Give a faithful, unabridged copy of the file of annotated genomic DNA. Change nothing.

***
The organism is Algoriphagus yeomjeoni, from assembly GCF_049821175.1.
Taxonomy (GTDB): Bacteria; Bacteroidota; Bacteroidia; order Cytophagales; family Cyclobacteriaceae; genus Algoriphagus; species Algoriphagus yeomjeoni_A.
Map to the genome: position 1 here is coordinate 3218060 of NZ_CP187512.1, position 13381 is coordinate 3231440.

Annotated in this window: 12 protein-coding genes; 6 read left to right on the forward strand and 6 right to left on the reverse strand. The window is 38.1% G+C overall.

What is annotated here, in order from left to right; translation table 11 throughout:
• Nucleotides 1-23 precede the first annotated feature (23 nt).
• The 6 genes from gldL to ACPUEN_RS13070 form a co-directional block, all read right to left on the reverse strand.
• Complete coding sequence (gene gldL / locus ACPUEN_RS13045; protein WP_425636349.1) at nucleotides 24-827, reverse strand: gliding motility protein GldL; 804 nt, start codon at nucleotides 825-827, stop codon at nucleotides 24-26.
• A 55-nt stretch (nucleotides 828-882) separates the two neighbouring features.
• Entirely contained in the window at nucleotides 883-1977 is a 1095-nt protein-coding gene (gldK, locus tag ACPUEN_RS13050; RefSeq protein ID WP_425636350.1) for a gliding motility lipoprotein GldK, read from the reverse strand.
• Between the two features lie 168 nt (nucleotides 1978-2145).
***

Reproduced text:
The organism is Algoriphagus yeomjeoni, from assembly GCF_049821175.1.
Taxonomy (GTDB): Bacteria; Bacteroidota; Bacteroidia; order Cytophagales; family Cyclobacteriaceae; genus Algoriphagus; species Algoriphagus yeomjeoni_A.
Map to the genome: position 1 here is coordinate 3218060 of NZ_CP187512.1, position 13381 is coordinate 3231440.

Annotated in this window: 12 protein-coding genes; 6 read left to right on the forward strand and 6 right to left on the reverse strand. The window is 38.1% G+C overall.

What is annotated here, in order from left to right; translation table 11 throughout:
• Nucleotides 1-23 precede the first annotated feature (23 nt).
• The 6 genes from gldL to ACPUEN_RS13070 form a co-directional block, all read right to left on the reverse strand.
• Complete coding sequence (gene gldL / locus ACPUEN_RS13045; protein WP_425636349.1) at nucleotides 24-827, reverse strand: gliding motility protein GldL; 804 nt, start codon at nucleotides 825-827, stop codon at nucleotides 24-26.
• A 55-nt stretch (nucleotides 828-882) separates the two neighbouring features.
• Entirely contained in the window at nucleotides 883-1977 is a 1095-nt protein-coding gene (gldK, locus tag ACPUEN_RS13050; RefSeq protein ID WP_425636350.1) for a gliding motility lipoprotein GldK, read from the reverse strand.
• Between the two features lie 168 nt (nucleotides 1978-2145).